The Wash Loomis Story

Wash Loomis was a man of incredible promise, and “those who liked him called him affable, generous, a good story-teller, a man of his word; in short he was the Robin Hood” (Thompson 81). A detective, Officer Wilkins, is quoted as saying “that in ten minutes of conversation, he could turn an enemy into a friend” (Cummings 3). Another described Wash as the:

Brightest of the Loomis boys, and, according to an old schoolmaster, was an apt scholar. He had keen perceptive faculties and was a good judge of men… he was a general favorite, generous to a fault, told a good story, and always kept his word. He was a born diplomat and never resorted to physical force unless absolutely necessary. He had dark blue eyes, black curly hair, regular features, full black beard and moustache… in ten minutes he could turn an enemy into a friend. (Dapson 271)

His brothers and sisters looked up to him, and under his leadership, the gang had little opposition up until 1848 when Wash had a run-in with the law and spent time in jail for the first time. As a result, the gang’s criminal actions started to get more attention from the local Waterville and Sangerfield authorities. To help things settle down, Wash skipped bail and ran off to California to test his luck in the Gold Rush.

While Wash was away, his brother Grove managed the operations of the gang. Like Wash, Grove was a dominant figure. He was almost six feet tall, more aggressive than the other brothers, and in some ways, he was more daring but lacked the forward-thinking and strategy that Wash possessed. He was an excellent horseman, owned the sire of the famous Flora Temple, and his horse was the impressive Black Hawk stallion named Flying Cloud. Not only was he skilled at breeding and riding horses, but he could also steal them like no other and then quickly change their appearance so no one would recognize them. There are stories of Grove stealing a horse, changing how it looked, and then selling the same horse to the same person he had stolen. However, while Wash was away, things quieted down for the Loomis gang. They were biding their time until his return.

Wash was away for several years in California, and locals rumored that he was killed in a gunfight, but at the age of twenty-seven, he returned home to his family, and a few months after his father died. From this point on, Wash would be the undisputed leader of the gang. He and his brother Grove were successful in stealing horses, but the crimes did not stop there, and almost any type of theft you could think of during that time the Loomis gang were doing it. By 1860, Wash had modernized the gang’s operation, significantly added a multi-state network, had at least two hundred members under his control and spent a considerable amount of time in Albany bribing government officials and the police for immunity. However, Wash was not wholly autonomous because his mother, Rhoda, still had considerable influence on the decision making of the family. In addition, she was extremely harsh on the women of her sons’ relationships. Dr. Torrey explains the tension between Wash and Rhoda:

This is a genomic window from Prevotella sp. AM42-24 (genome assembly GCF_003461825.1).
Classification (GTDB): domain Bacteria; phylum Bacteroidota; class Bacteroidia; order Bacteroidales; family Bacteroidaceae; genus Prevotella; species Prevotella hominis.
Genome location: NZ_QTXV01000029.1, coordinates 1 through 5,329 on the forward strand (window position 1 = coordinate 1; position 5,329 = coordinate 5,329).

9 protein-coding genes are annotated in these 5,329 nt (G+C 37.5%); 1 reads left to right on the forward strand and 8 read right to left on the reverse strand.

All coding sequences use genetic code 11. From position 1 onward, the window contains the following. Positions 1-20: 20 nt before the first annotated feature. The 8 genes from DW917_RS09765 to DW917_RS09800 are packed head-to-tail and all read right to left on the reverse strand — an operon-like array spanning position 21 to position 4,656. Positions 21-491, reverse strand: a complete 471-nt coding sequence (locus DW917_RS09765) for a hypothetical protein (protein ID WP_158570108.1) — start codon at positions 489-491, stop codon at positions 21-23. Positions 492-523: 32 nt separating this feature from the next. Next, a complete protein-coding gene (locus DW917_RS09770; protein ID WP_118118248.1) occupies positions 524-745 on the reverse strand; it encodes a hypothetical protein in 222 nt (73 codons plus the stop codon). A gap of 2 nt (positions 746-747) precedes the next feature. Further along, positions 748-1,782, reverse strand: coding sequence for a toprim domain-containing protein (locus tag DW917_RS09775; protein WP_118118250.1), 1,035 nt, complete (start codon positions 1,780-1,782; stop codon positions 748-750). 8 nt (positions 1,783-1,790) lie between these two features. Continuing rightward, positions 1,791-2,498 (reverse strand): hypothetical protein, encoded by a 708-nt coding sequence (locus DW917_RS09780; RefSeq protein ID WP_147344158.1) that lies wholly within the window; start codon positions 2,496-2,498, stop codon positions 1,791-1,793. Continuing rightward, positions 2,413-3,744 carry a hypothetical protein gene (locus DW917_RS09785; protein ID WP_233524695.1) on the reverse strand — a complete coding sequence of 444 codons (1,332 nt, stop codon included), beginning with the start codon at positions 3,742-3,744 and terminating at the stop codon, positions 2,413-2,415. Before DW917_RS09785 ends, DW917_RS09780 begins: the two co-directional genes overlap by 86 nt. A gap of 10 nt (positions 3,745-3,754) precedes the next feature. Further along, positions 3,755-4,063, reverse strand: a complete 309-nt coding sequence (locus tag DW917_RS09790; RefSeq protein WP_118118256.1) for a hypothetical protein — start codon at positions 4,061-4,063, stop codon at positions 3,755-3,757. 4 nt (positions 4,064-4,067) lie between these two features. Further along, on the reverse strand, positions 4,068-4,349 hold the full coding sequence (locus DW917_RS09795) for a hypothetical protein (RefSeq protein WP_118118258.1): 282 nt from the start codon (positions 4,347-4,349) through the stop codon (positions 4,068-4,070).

The issues dividing the Loomises were many. The one most openly discussed involved the organization and activities of the gang. Rhoda wanted things to remain as they had been when George was alive – as a family unite involving a few friends… Wash and Grove, on the other hand, envisioned a gang which would control criminal activities throughout New York State an across its borders. No scheme was too dangerous, no activity too brazen to command their attention. They had been raised to believe that everything was potential plunder… the only difference between aristocrats and outlaws, they argued, was that the latter got caught. (Torrey 45)

However, for the most part, Wash and Grove would win over their mother, and under Wash’s leadership, the gang’s operation flourished during the 1850s, which increased their number of run-ins with the law. The gang’s audacity earned them heightened attention from a particular constable, James L. Filkins. He was a local blacksmith that turned sheriff and would prove himself as someone that could not be bribed or beaten. Filkins would eventually cause the downfall of the Loomis gang.

Tragedy struck for Wash during 1861 at the height of the gang’s power. Wash had fallen in love with Hannah Wright, a “beautiful girl of German descent” (Cummings 12), and by 1859, she had moved into the Loomis homestead. Unfortunately, Rhoda did not take well to the new lady in the house. Wash was thirty-five, and his relationship with Hannah appears to be his first serious love interest. Torrey explains, “from the beginning, Rhoda Loomis opposed Hannah, treating her as a servant and doing everything she could to drive her away” (113). Sadly, while Wash was away from town, it is believed that Rhoda had her two youngest sons Denio and Plumb plan Hannah’s murder:

She was shot and killed by one Mott, a member of the gang. A coroner’s inquest proved that Mott was near the mantel cleaning the barrel of a gun. The stock had been removed, and the barrels were capped and loaded. As Hannah was passing he dropped them in the fireplace… the shot entered the girl’s thigh, severing one of the arteries… She lingered several days, and then died before he made it home. (Cummings 12)